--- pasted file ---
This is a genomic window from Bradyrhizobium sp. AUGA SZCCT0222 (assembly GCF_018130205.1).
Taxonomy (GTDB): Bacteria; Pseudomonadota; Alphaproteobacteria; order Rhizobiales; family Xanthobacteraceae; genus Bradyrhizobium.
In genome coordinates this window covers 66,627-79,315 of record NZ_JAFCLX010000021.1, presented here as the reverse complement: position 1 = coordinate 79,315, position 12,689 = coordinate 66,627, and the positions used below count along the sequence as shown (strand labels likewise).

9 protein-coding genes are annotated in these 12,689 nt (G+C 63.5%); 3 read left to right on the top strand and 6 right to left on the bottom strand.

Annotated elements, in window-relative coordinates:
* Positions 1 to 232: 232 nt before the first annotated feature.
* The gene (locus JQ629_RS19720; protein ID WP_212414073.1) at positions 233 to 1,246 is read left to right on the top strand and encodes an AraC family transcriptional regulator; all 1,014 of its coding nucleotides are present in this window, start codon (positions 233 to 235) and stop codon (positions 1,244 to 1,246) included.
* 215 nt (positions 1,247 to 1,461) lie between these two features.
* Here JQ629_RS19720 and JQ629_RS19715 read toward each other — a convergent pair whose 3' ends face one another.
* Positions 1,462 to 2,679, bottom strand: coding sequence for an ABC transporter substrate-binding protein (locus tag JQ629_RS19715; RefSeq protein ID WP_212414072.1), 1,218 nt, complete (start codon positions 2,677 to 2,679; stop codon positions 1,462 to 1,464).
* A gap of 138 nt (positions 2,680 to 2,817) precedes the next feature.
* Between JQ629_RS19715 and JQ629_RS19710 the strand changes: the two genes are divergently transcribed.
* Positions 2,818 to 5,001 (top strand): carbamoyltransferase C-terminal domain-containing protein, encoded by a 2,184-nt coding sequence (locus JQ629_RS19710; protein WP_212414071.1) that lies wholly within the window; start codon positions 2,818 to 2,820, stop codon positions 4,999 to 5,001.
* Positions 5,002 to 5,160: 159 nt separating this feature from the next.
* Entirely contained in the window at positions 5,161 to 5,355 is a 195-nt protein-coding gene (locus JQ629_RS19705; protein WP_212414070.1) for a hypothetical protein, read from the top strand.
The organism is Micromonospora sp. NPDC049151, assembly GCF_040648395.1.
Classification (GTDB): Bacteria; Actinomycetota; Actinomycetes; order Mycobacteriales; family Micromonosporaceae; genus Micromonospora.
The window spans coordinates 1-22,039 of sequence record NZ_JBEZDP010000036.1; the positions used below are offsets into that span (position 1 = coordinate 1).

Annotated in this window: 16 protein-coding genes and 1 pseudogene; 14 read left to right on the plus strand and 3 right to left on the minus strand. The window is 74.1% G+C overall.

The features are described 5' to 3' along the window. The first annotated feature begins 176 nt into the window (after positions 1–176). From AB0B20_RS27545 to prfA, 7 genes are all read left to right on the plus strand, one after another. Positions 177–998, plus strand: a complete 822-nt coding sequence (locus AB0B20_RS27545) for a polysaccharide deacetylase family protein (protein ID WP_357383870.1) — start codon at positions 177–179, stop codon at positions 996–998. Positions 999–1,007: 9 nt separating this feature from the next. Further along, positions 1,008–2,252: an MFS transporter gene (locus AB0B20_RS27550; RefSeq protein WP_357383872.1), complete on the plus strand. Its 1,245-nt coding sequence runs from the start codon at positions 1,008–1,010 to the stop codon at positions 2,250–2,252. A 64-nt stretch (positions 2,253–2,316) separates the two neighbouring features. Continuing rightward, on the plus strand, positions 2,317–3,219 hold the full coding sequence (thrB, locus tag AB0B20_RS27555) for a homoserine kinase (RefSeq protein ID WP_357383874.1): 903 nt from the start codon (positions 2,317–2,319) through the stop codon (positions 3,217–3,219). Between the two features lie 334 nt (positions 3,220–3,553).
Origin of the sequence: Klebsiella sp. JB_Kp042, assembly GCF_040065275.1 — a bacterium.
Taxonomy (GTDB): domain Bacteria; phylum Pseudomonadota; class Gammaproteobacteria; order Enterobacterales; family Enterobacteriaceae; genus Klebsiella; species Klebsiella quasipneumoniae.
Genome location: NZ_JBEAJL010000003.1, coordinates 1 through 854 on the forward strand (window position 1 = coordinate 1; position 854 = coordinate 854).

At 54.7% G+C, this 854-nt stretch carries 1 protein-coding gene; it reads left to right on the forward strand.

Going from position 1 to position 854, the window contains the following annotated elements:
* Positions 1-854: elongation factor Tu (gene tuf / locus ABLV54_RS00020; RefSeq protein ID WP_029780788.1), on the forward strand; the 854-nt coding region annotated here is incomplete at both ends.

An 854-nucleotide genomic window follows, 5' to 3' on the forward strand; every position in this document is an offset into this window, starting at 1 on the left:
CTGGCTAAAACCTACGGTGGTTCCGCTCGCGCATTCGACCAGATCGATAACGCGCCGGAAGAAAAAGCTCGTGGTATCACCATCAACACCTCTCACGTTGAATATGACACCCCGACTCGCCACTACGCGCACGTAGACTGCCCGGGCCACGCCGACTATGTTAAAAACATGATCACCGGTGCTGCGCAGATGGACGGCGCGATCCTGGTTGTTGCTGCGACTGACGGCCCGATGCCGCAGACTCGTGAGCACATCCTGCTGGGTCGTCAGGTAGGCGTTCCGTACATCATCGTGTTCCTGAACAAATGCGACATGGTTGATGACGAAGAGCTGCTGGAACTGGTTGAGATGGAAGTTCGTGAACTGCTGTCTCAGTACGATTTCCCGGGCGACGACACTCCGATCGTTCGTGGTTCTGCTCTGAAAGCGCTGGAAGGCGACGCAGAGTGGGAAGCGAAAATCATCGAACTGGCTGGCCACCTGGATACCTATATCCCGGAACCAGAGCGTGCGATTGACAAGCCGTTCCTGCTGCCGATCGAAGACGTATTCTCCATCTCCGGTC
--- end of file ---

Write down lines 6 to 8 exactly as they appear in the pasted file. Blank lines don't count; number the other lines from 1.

* Positions 1 to 232: 232 nt before the first annotated feature.
* The gene (locus JQ629_RS19720; protein ID WP_212414073.1) at positions 233 to 1,246 is read left to right on the top strand and encodes an AraC family transcriptional regulator; all 1,014 of its coding nucleotides are present in this window, start codon (positions 233 to 235) and stop codon (positions 1,244 to 1,246) included.
* 215 nt (positions 1,247 to 1,461) lie between these two features.